FALVEY MEMORIAL LIBRARY

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Logjam unjammed

Due to technical difficulties surrounding storage of the Digital Library web files. no new content had been displayed on the Digital Library since June 2008. Our students and staff continued to scan during this period, saving the image files to portable hard drives. Over the span of 8 months this has amounted to over 2 tetrabytes of locally stored files. With the space issue resolved in January we have been adding to the Digital Library both content currently being scanned as well as items scanned during the hiatus.

There are many very exciting titles and new collections to look at and examine, with more in store in the coming weeks. Future essays on the Blue Electrode will cover some of these in detail. For now here is a small sample of some of the newly available digital content:

In the Catholica Collection:

Conewago, a collection of Catholic local history gathered from the fields of Catholic missionary labor within our reach an humble effort to preserve some remembrance of those who have gone before, and by their lives, their labors and their sacrifices, secured for succeeding generations the enjoyment of happy homes, and all the blessing of our holy Catholic religion. Martinsburg, W. Va.: Herald Print, 1885. [Link]

This is an early illustrated history of the Catholic Church in the Conewago Valley of Pennsylvania and Maryland.

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In the Contributions from Augustinian Theologians and Scholars Collection:

Vita gloriosissima: e miracoli eccelsi del beato confessore Nicola di Tolentino. Milano: Appresso l’herede del quon. P. Pontio, & G. B. Piccaglia compagni, 1603. [Link]

This is an illustrated life of Saint Nicholas of Tolentine, O.S.A.
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Fasti et triumphi Rom. a Romulo rege usque ad Carolum V. Caes. Aug.,
sive, Epitome regum, consulum, dictatorum, magistror. equitum, tribunorum militum consulari potestate, censorum, impp. & aliorum magistratuum Roman. cum orientalium tum occidentalium, :ex antiquitatum monumentis maxima cum fide ac diligentia desumpta. Onuphrio Panuinio Veronensi F. Augustiniano authore. ; Additæ sunt suis locis impp. & orientalium, & occidentalium uerissimae icones, ex vetustissimis numismatis quam fidelissime delineatae. Ex musaeo Iacobi Stradæ Mantuani, ciuis Romani, antiquarii. Venetiis: Impensis Iacobi Stradae Mantuani, 1577.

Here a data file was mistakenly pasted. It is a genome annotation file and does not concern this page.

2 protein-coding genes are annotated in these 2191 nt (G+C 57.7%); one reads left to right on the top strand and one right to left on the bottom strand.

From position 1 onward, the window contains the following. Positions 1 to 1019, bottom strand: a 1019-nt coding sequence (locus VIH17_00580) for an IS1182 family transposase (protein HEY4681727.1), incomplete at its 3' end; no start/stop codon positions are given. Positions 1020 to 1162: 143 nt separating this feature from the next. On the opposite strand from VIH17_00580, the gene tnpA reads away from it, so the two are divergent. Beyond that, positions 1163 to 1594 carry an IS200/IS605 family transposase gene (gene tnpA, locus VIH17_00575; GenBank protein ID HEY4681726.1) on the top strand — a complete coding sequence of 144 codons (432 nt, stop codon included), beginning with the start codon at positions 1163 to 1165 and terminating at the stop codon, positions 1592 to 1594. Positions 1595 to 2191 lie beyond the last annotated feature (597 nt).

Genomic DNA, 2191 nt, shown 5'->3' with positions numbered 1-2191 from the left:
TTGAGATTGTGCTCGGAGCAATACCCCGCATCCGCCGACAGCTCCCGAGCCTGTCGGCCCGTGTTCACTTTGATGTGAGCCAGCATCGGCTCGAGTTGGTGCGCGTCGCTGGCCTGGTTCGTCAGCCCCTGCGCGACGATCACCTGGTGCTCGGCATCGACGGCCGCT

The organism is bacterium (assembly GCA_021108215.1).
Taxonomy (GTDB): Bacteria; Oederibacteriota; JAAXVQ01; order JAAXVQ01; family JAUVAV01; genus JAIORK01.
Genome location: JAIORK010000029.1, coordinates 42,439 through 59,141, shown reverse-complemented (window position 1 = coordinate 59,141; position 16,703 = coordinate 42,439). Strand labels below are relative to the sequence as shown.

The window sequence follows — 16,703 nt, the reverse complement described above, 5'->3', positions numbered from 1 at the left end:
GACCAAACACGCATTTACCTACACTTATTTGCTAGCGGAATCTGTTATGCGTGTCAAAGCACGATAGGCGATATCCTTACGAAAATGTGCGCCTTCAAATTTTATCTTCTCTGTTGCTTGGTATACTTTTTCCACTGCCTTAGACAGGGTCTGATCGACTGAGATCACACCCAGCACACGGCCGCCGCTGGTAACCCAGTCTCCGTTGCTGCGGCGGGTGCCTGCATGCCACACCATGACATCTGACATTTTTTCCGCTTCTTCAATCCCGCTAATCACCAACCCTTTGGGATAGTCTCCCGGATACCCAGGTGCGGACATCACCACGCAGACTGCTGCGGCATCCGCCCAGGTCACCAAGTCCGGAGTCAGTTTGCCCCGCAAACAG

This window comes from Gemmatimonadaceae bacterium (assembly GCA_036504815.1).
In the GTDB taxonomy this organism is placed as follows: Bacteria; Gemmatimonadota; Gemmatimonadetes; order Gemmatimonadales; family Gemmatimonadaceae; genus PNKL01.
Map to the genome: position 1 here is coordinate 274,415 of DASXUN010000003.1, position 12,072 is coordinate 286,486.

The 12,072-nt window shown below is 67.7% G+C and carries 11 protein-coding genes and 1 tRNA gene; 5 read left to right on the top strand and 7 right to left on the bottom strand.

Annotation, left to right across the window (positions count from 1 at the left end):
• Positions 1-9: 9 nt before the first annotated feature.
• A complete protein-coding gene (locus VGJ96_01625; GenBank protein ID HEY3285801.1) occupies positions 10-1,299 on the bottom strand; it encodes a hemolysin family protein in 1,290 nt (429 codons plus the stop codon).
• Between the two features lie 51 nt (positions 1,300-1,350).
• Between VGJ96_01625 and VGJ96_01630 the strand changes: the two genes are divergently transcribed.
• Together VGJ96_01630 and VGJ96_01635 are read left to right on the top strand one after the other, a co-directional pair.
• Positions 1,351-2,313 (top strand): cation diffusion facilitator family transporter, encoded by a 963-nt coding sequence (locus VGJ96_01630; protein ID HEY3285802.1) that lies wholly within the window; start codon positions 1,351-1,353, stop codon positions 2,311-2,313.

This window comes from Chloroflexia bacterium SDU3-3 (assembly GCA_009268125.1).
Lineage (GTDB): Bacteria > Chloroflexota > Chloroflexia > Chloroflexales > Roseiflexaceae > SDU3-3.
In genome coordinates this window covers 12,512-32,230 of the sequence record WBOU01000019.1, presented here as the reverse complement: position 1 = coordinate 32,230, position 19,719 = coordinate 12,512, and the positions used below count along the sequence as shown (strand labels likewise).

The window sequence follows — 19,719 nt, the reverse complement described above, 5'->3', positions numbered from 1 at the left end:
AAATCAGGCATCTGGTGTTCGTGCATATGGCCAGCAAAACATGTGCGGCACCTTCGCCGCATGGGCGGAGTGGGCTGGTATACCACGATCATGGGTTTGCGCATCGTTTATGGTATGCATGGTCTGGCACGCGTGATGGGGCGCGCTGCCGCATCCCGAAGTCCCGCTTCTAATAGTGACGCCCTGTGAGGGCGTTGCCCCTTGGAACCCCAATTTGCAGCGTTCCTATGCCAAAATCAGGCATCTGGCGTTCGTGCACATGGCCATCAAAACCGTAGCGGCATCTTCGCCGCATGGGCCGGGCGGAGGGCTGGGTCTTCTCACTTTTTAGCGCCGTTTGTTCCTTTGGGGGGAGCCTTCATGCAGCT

[Link]

Also richly illustrated is this exacting history of the Roman magistrates and emperors by the remarkable classicist Onofrio Panvinio, O.S.A.
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In the Joseph McGarrity Collection:

A geographicall description of ye kingdom of Ireland Collected from ye actual survey made by Sr. William Petty, corrected & amended by the advice & assistance of severall able artists, late inhabitants of that kingdom. London: F. Lamb, 1689. [Link]

An early atlas of Ireland with detailed maps of the country.
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From the Americana Collection:

S. A. Lane Manuscript. [Link]

This contains the autobiographical manuscript of Samuel Alanson Lane (1815-1905). From January in 1835 until May of the same year, Lane travels around the U.S., looking for work in numerous cities including, New Orleans, Cincinnati, Columbus, Cleveland until finally settling in what would become his hometown, Akron, OH on June 29, 1835. S. A. Lane was a dedicated follower and professional lecturer of the American temperance movement as well as an avid supporter and political participant for th Republican Party, formed in 1854. Perhaps one of Lane’s most interesting and daring pursuits, was his active participation in the mass emigration to California in search of fortune like many other easterners during the California Gold Rush which kept Lane from his home and family in Akron for over two years. This manuscript covers his life and contains many depictions of 19th century American frontier life.

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Usage Statistics point out growth and unique treasures

Implemented during the summer of 2008, the usage statistics module of the Digital Library provides a glimpse of the active user population, currently and back to the inception of the Digital Library in Fall 2006. In addition to the number of users and their paths through the Digital Library, and the most viewed items and collections, the most searched for terms and keywords are also identified. All of the collected statistics are for users that are accessing the Digital Library from off-campus locations, this is done in order to eliminate the page views used by staff in describing the specific materials. Given that the Digital Library does have many additional users on campus, these statistics and patterns are qualified and conservative.

In January 2007 the number of monthly unique visitors to the Digital Library was 1,797; by January 2008 that number had risen to 2,343 and by March 2008 had grown to 4,163. September 2008 showed a near equal figure to March with 4,100 visitors. The busiest days of the week are Wednesday and Thursday, and the busiest times are 1 to 5 PM.